After menopause will my sex life ever recover?

October 14, 2022

It’s a topic a lot of people reaching middle age are concerned about but are too scared to discuss. The truth is, a side effect of menopause is its impact on sex – but you can take control.

Kathy Abernathy talking sex after menopause

Peppy’s Director of Menopause Services, Kathy Abernathy, shares her top tips for regaining control of your post-menopausal sex life.


How menopause can impact sex life

One of the effects of menopause is its impact on intimate relationships. Some women experience a decrease in sex drive during and after the menopause. They may lose the inclination to have sex and may also experience vaginal dryness – a common symptom of menopause.

These factors, coupled with a feeling of being “out of sorts” and unattractive, as many women do during this life stage, can mean that sex becomes a rare occurrence – or may disappear entirely from your relationship.

In a study published in the medical journal Menopause, based on surveys of more than 24,000 women aged 50 to 74, about 30% of women said their sex lives had halted because they had “no interest.”

“A couple of women friends told me they stopped bothering with sex after the menopause,” says Emma, 57. “They just totally lost interest. I was determined not to let this happen to me so when I found around age 50 that my sex drive declined, I spoke to my doctor who put me on HRT. It’s made such a difference. I’m too young to give up on sex just yet”.


Why this is happening:

sex after menopause

The loss of oestrogen and testosterone following menopause can lead to changes in a woman’s body and sexual drive.

Says Kathy Abernethy, Director of Menopause Services at Peppy and immediate past Chair of the British Menopause Society: “For some women oestrogen is really important for their sex drive.”

“The loss of oestrogen can slow down the sexual response quite significantly and affect spontaneity in relationships. But our sex drive is way more than just hormones. It’s also to do with relationships, self-esteem and body image, so a woman can still get the sexual response by building up to it a bit more slowly”.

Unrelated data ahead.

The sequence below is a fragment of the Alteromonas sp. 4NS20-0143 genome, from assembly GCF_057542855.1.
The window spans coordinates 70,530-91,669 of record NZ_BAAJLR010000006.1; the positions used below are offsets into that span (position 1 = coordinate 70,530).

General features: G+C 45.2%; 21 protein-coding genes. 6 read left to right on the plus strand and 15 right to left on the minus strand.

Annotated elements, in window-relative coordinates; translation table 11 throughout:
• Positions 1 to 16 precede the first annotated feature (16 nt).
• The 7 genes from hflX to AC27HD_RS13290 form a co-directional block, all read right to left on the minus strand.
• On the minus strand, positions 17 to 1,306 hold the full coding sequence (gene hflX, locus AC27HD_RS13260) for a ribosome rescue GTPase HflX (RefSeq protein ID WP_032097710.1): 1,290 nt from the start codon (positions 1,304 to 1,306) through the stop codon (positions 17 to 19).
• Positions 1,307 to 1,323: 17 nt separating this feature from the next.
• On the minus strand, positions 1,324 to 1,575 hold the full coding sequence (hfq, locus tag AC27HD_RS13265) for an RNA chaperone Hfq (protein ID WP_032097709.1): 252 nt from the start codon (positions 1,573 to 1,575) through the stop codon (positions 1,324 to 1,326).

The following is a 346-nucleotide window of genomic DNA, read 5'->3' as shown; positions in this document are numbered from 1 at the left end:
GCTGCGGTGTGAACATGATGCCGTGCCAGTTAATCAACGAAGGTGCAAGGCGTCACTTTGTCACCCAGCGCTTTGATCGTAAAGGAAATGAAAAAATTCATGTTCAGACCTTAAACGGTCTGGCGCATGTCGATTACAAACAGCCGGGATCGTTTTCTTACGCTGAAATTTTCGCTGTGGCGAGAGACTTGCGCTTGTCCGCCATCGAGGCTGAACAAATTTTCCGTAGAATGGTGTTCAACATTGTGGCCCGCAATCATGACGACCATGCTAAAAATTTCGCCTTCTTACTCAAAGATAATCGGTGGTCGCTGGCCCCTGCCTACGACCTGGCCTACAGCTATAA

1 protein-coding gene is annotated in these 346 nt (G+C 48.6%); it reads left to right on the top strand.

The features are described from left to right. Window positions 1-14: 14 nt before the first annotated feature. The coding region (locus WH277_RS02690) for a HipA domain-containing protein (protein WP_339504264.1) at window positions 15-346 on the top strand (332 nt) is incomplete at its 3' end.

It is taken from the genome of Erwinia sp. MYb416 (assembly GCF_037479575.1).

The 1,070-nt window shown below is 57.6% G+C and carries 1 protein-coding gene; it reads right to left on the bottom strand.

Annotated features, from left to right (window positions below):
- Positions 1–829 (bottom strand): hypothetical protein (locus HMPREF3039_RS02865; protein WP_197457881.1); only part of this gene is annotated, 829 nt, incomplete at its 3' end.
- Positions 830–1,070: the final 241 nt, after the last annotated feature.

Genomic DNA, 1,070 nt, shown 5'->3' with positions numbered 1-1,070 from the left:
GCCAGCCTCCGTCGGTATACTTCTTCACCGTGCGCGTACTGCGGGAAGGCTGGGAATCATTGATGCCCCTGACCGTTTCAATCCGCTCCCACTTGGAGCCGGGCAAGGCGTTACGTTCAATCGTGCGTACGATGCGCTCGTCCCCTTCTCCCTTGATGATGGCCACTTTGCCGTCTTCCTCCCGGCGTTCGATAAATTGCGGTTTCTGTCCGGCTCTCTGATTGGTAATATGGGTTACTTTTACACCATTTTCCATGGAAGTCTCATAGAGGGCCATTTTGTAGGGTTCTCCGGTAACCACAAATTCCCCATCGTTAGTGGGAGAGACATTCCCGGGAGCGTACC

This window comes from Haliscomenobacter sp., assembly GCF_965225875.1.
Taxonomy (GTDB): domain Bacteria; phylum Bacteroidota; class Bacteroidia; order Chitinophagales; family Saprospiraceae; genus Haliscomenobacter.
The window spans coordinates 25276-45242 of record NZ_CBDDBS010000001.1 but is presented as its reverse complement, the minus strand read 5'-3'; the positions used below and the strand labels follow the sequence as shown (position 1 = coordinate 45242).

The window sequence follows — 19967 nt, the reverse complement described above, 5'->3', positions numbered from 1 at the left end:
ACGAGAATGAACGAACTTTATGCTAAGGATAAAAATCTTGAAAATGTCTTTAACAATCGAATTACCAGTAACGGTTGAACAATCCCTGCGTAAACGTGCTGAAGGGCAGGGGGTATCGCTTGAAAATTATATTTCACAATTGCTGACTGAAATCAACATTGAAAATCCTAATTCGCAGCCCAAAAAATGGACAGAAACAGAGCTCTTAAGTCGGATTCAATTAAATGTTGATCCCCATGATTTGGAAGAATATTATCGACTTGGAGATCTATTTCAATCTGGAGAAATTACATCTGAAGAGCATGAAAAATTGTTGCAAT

Most women who go through the menopause will also have very low levels of testosterone and some will be more sensitive to this than others. These low levels also affect libido and sex drive. What’s more, lower levels of oestrogen can cause a drop in blood supply to the vagina. That can affect vaginal lubrication, causing the vagina to be too dry for comfortable sex.


Impact on relationships:

If you are in a relationship and lose your sex drive as a result of the menopause, it can have a huge impact. Frustration, embarrassment and misunderstandings over why you’re no longer interested in sex can cause tension and hurt feelings.

Says Abernethy: “The first approach has to be to communicate with your partner because otherwise, it could put up barriers between you and them. Perhaps you’re embarrassed that you don’t have your usual sex drive or that sex is causing pain. They won’t know if you don’t tell them. Communication is key to developing an understanding and building intimacy.”

Emotional wellbeing:

A loss of sexuality can be distressing as it feels like one of life’s pleasures is being taken away. It can make you feel old and less feminine.

menopause loss of libido“The key is to stop thinking about this in terms of feeling sexual, which can seem like an on-off button. Think instead in terms of sensuality, which is an ongoing process as a woman. What happens as you go through menopause is you often lose that sensuality and that feminine feeling for all sorts of reasons, partly due to lack of oestrogen. You need to build up that feeling of being a sensual woman by looking after yourself, believing in yourself and, hopefully, having a partner who’s affirming you in all of those things as well,” says Abernethy.


A loss of desire can affect our self-confidence. And a loss of self-confidence can make re-connecting with our sensuality impossible.

menopause loss of libido

“You can lose your identity as a woman during the menopause and may feel, if you’re in a long-term relationship, that it isn’t worth the effort. But once you’re past the menopausal symptoms you may learn to love your body again and your self-esteem should improve because you will, hopefully, no longer be struggling with all those difficult emotions. Meaning, you can get your sex life back on track,” says Abernethy.